Excitement was buzzing at the Art Gallery of Mississauga with the opening reception of three new exhibitions: Border Crossings, Souvenir Shop, and walking across, talking through.
Created by Sharada Eswar and Sonja Rainey, Border Crossings is an interactive community engagement lab. Guests share experiences of crossing borders of a geographical, ideological, or personal sense.
The exhibition was made up of several interactive workstations. In one area, guests wrote down their experience of border crossing on a sheet of paper and shared it with others. Other stations included video recordings, map-making, and designing a piece of artwork that represents personal border crossing journeys.
I enjoyed creating my own piece of work. It was not only therapeutic, but it forces one to confront personal struggles of border crossing such as immigration, aging, or class mobility. The underlying message is that borders are social constructs, and that we all have the capability to cross them if we are determined to.
However, I would have liked to see a station where groups of people speak about their experiences with one another while being recorded. I think audio can be useful with crossing borders, since it can build a sense of community as people find unity in their sympathy with the same stories.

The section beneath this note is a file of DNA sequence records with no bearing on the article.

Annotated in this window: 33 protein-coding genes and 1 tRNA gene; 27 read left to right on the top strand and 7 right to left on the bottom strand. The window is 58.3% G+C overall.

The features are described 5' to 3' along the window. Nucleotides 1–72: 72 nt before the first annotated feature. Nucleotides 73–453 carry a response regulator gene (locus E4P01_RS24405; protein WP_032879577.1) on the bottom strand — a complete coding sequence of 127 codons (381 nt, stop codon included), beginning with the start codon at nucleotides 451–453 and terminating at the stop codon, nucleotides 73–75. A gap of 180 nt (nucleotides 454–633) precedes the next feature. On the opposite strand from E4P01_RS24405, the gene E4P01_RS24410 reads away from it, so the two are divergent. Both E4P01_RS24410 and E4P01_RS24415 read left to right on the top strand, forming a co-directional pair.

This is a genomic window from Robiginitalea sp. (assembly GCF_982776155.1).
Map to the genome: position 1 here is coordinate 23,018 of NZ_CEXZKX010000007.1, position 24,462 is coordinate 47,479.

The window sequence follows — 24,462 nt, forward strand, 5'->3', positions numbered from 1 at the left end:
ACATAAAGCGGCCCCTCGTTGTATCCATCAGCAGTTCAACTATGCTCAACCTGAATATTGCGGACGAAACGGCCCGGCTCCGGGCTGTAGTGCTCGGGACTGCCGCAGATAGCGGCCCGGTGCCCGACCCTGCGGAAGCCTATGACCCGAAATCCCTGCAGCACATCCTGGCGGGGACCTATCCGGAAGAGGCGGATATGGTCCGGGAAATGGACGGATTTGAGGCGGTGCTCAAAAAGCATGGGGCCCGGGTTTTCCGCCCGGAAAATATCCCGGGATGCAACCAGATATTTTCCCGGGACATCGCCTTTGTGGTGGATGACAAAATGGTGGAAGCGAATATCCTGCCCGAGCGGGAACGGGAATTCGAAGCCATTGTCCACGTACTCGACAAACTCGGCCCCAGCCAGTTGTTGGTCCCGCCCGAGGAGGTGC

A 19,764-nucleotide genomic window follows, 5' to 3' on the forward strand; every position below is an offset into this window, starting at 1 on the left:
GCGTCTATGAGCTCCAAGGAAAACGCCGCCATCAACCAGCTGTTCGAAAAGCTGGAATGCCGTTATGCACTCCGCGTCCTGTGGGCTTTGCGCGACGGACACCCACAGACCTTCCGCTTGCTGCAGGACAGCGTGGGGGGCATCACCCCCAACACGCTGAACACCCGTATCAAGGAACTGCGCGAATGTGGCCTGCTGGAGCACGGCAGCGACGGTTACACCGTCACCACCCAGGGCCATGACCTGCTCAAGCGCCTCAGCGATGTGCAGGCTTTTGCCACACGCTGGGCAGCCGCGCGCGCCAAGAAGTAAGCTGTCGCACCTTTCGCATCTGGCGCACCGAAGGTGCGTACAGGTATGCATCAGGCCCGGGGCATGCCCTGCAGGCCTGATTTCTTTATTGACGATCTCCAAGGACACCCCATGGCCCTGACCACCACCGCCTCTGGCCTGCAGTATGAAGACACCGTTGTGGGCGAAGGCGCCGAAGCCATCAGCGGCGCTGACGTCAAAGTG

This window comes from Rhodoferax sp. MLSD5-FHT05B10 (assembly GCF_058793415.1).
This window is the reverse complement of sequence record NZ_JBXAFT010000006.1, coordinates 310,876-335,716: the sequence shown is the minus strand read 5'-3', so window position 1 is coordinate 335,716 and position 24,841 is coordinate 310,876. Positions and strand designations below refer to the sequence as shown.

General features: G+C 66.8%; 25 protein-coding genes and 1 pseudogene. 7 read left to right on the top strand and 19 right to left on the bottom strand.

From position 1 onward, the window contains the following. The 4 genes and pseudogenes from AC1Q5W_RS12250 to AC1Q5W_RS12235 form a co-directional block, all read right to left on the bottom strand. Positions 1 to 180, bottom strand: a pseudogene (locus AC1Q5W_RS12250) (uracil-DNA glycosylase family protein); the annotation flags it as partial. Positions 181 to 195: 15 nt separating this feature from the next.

The exhibit walking across, talking through by Dana Claxton, Lisa Meyers, Malani Nalani, and Sumaira Tazeen detailed the migration experience of the artists’ families. The works of art portray how narratives for migration are created and how the migration stories shift and change with time—similar to the physical borders migrants cross. Viewers of the exhibit walk away with an understanding of migrant stories stemming from differing perspectives.
My favourite piece of work in walking across, talking through was Sumaira Tanzeen’s “Sabz Bagh III.” It is an installation of vintage suitcases with audio recordings of women from South Asia telling their immigration stories to Canada in their native languages of Gujarati, Punjabi, and Bengali.
This installation brings the reality of the immigration story to light. It shows how a person can step away from everything familiar and trek into foreign territory in search for a better life. However, as heard with the sad and wistful tone of the women’s voices, the fulfillment of these hopes is uncertain, suggesting that the title of the installation, “The grass is always green on the other side,” is not always the case.
Finally, there was Hiba Abdallah’s Souvenir Shop, which simulates a souvenir shop of t-shirts, hats, and mugs which has the word “remember” printed in the languages of Chinese, Punjabi, Arabic, Polish, and Anishinaabemowin in the place of official logos. The idea of wearing a certain product has the potential to create a network of people through their understanding of the same language.
These three exhibitions challenge the observer with unique and thought-provoking art pieces to redefine what borders mean and how borders change. These pieces of art establish communities by sharing relatable stories.
The exhibitions will continue to be on display until October 22.